Characters created by H. P. Lovecraft tend to be driven irrevocably mad by incomprehensible cosmic knowledge. Nicolas Cage excels at portraying balls-to-the-wall insanity. Therefore, a marriage between the two should theoretically be a match made in R’lyeh. Indeed, for the most part, Richard Stanley’s recent adaptation of the author’s short story “The Colour Out of Space” manages to capture the best qualities of both artists—though, like a shambling, multi-limbed monstrosity from beyond the stars, the result of this unholy union is occasionally slightly… messy.
The director certainly brings an abundance of flavor to the material: the opening scene (stark, foreboding imagery of a cold, indifferent natural landscape accompanied by evocative voiceover narration) immediately establishes the remote setting and tense atmosphere, the explosive climax delivers a deliciously psychedelic assault on the senses, and there’s an ample supply of stomach-turning body horror in between. Unfortunately, he struggles with the more mundane human drama; with two notable exceptions (Elliot Knight’s understated performance brings charm and credibility to his somewhat thinly-written role; Joely Richardson, meanwhile, plays a sort of gender-flipped avatar of Lovercraft himself—a paranoid, reclusive shut-in living in constant fear of the corruptive influence of the outside world—with a surprising degree of authenticity), his protagonists are excessively quirky, cartoonish, and otherwise stereotypical, thus diluting the impact of the moment when the explicitly paranormal elements of the plot begin to invade the previously “ordinary” narrative.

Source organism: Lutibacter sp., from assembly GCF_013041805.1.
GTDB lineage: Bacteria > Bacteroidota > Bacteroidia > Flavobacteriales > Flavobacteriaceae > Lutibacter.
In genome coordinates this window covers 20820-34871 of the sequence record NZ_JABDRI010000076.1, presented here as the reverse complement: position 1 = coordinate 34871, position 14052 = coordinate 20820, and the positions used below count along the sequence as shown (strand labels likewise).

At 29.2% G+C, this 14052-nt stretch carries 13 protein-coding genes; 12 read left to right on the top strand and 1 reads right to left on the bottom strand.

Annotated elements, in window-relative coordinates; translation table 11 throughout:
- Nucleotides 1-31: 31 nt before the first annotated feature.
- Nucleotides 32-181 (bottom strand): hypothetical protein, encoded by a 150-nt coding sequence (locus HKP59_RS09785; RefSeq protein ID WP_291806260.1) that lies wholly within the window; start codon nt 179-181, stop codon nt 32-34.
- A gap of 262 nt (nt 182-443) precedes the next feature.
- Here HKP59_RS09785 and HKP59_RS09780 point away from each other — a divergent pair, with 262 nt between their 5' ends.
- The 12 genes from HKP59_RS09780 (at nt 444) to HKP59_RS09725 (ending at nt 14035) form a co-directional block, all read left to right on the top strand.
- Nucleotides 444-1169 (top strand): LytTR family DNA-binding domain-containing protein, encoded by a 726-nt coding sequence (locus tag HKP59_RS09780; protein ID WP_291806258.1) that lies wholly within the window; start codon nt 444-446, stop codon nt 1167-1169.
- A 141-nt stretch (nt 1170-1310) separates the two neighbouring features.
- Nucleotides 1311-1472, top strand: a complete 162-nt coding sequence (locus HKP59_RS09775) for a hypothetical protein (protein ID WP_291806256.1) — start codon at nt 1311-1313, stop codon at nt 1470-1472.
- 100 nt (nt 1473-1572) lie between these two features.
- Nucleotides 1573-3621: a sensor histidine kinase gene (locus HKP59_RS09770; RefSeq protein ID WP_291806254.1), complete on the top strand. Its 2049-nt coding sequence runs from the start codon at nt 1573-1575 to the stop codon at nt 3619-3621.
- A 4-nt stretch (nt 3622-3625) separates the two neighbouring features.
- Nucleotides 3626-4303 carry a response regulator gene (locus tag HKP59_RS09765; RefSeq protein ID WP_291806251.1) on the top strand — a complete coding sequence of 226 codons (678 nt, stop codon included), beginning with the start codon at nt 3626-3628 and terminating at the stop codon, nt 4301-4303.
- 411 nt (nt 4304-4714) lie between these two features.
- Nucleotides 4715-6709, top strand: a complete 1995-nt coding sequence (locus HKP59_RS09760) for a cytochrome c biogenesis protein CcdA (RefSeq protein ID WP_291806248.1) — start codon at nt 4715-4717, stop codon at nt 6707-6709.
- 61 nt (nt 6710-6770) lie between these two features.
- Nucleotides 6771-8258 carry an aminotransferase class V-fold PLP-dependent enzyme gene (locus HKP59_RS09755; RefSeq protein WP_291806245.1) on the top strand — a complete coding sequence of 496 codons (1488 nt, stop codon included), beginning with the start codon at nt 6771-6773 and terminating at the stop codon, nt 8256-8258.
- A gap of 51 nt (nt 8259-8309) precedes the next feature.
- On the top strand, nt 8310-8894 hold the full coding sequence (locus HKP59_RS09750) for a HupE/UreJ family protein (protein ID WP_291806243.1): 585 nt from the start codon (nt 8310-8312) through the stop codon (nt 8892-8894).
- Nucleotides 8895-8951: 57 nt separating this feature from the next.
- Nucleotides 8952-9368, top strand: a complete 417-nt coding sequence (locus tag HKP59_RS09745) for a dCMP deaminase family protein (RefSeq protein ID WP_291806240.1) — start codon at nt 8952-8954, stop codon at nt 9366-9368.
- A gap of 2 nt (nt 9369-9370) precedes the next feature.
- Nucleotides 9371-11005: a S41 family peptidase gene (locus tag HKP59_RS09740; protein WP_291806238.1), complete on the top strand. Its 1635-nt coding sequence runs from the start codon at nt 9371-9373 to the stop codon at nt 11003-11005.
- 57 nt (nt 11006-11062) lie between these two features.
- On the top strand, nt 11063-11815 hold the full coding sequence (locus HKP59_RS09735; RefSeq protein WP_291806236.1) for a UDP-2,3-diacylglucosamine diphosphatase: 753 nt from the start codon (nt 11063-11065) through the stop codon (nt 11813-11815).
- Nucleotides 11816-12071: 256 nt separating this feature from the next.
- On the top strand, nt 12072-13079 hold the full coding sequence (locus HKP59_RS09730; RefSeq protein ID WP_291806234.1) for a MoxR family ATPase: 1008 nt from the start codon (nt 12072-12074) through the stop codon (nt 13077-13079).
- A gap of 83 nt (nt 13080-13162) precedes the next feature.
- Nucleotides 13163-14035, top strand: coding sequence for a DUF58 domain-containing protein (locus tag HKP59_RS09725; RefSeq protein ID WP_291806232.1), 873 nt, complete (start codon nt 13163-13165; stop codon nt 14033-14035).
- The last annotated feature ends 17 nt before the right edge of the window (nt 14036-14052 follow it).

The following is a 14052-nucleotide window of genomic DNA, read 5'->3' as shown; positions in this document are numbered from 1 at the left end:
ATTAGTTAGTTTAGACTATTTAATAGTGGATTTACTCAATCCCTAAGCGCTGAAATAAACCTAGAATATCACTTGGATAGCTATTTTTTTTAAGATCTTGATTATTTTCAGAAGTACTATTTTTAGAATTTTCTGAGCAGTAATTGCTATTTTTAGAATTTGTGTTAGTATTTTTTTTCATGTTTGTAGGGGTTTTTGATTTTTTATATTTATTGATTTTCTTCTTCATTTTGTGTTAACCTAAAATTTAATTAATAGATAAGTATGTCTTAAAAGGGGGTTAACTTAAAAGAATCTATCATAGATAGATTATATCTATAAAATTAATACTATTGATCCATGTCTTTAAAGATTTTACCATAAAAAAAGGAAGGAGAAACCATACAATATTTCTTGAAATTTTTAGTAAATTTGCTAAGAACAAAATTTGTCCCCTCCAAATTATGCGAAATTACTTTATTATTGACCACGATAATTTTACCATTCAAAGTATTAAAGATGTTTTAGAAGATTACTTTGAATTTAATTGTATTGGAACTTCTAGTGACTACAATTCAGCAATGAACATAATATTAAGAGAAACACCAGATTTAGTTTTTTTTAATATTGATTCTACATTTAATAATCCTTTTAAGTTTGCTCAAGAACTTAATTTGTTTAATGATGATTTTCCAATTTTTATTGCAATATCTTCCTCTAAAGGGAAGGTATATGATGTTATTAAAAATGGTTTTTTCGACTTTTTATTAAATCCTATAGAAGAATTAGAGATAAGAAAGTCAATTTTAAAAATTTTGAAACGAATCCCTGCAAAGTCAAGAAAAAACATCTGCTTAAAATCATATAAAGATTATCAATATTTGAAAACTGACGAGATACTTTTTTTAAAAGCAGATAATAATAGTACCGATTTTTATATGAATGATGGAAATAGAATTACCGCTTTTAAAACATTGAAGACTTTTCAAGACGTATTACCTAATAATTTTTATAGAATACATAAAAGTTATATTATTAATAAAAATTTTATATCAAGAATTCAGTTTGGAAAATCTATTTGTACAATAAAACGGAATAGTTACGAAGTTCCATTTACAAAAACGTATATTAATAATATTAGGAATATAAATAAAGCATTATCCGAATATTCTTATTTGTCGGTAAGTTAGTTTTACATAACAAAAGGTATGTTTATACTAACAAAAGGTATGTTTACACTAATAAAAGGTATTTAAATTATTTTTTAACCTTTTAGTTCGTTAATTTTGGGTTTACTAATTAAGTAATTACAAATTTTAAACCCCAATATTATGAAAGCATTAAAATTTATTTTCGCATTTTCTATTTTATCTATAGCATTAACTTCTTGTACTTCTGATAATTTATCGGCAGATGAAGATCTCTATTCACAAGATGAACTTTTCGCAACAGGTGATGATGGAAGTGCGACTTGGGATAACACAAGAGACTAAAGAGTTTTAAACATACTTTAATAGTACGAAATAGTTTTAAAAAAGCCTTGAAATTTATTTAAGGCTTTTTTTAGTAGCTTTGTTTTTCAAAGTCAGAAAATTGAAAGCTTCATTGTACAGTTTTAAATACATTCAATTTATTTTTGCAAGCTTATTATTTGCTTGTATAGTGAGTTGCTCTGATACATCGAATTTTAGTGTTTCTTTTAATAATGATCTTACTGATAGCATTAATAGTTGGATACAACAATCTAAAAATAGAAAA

In light of such a significant structural shortcoming, some viewers might be overly inclined to dismiss Color Out of Space as pure cinematic garbage. Well, one man’s trash is another’s treasure—and true genre connoisseurs will find plenty to cherish here. Featuring haunting visuals, stylish special effects (that succeed despite the film’s obvious budgetary limitations), and a rich thematic subtext (mostly revolving around the gradual erosion of identity, individuality, and free will), this unapologetically old-school midnight movie is an absolutely thrilling amusement park ride—and, unlike Martin Scorsese, I mean that as a compliment.